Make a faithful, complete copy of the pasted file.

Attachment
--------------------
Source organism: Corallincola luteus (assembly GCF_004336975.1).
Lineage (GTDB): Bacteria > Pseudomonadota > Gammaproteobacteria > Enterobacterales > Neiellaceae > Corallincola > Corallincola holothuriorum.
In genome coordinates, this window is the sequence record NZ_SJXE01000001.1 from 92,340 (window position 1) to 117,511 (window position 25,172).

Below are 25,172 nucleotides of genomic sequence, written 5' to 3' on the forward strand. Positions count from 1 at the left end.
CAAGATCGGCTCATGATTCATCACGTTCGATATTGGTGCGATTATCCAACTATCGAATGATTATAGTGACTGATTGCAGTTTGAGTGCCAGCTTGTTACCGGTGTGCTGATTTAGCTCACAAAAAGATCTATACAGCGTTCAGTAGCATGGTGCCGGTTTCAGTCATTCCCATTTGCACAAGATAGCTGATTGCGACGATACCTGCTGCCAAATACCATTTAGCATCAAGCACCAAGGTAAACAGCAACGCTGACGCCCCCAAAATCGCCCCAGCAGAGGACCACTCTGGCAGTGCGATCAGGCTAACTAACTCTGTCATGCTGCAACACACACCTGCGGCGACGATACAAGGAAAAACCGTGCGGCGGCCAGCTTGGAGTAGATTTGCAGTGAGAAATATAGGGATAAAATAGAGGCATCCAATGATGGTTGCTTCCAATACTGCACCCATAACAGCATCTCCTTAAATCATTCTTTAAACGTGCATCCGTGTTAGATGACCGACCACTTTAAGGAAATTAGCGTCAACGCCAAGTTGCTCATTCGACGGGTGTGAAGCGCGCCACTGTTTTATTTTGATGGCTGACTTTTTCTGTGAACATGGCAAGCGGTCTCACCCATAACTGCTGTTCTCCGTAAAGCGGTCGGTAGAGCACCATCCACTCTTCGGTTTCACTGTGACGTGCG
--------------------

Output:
Source organism: Corallincola luteus (assembly GCF_004336975.1).
Lineage (GTDB): Bacteria > Pseudomonadota > Gammaproteobacteria > Enterobacterales > Neiellaceae > Corallincola > Corallincola holothuriorum.
In genome coordinates, this window is the sequence record NZ_SJXE01000001.1 from 92,340 (window position 1) to 117,511 (window position 25,172).

Below are 25,172 nucleotides of genomic sequence, written 5' to 3' on the forward strand. Positions count from 1 at the left end.
CAAGATCGGCTCATGATTCATCACGTTCGATATTGGTGCGATTATCCAACTATCGAATGATTATAGTGACTGATTGCAGTTTGAGTGCCAGCTTGTTACCGGTGTGCTGATTTAGCTCACAAAAAGATCTATACAGCGTTCAGTAGCATGGTGCCGGTTTCAGTCATTCCCATTTGCACAAGATAGCTGATTGCGACGATACCTGCTGCCAAATACCATTTAGCATCAAGCACCAAGGTAAACAGCAACGCTGACGCCCCCAAAATCGCCCCAGCAGAGGACCACTCTGGCAGTGCGATCAGGCTAACTAACTCTGTCATGCTGCAACACACACCTGCGGCGACGATACAAGGAAAAACCGTGCGGCGGCCAGCTTGGAGTAGATTTGCAGTGAGAAATATAGGGATAAAATAGAGGCATCCAATGATGGTTGCTTCCAATACTGCACCCATAACAGCATCTCCTTAAATCATTCTTTAAACGTGCATCCGTGTTAGATGACCGACCACTTTAAGGAAATTAGCGTCAACGCCAAGTTGCTCATTCGACGGGTGTGAAGCGCGCCACTGTTTTATTTTGATGGCTGACTTTTTCTGTGAACATGGCAAGCGGTCTCACCCATAACTGCTGTTCTCCGTAAAGCGGTCGGTAGAGCACCATCCACTCTTCGGTTTCACTGTGACGTGCG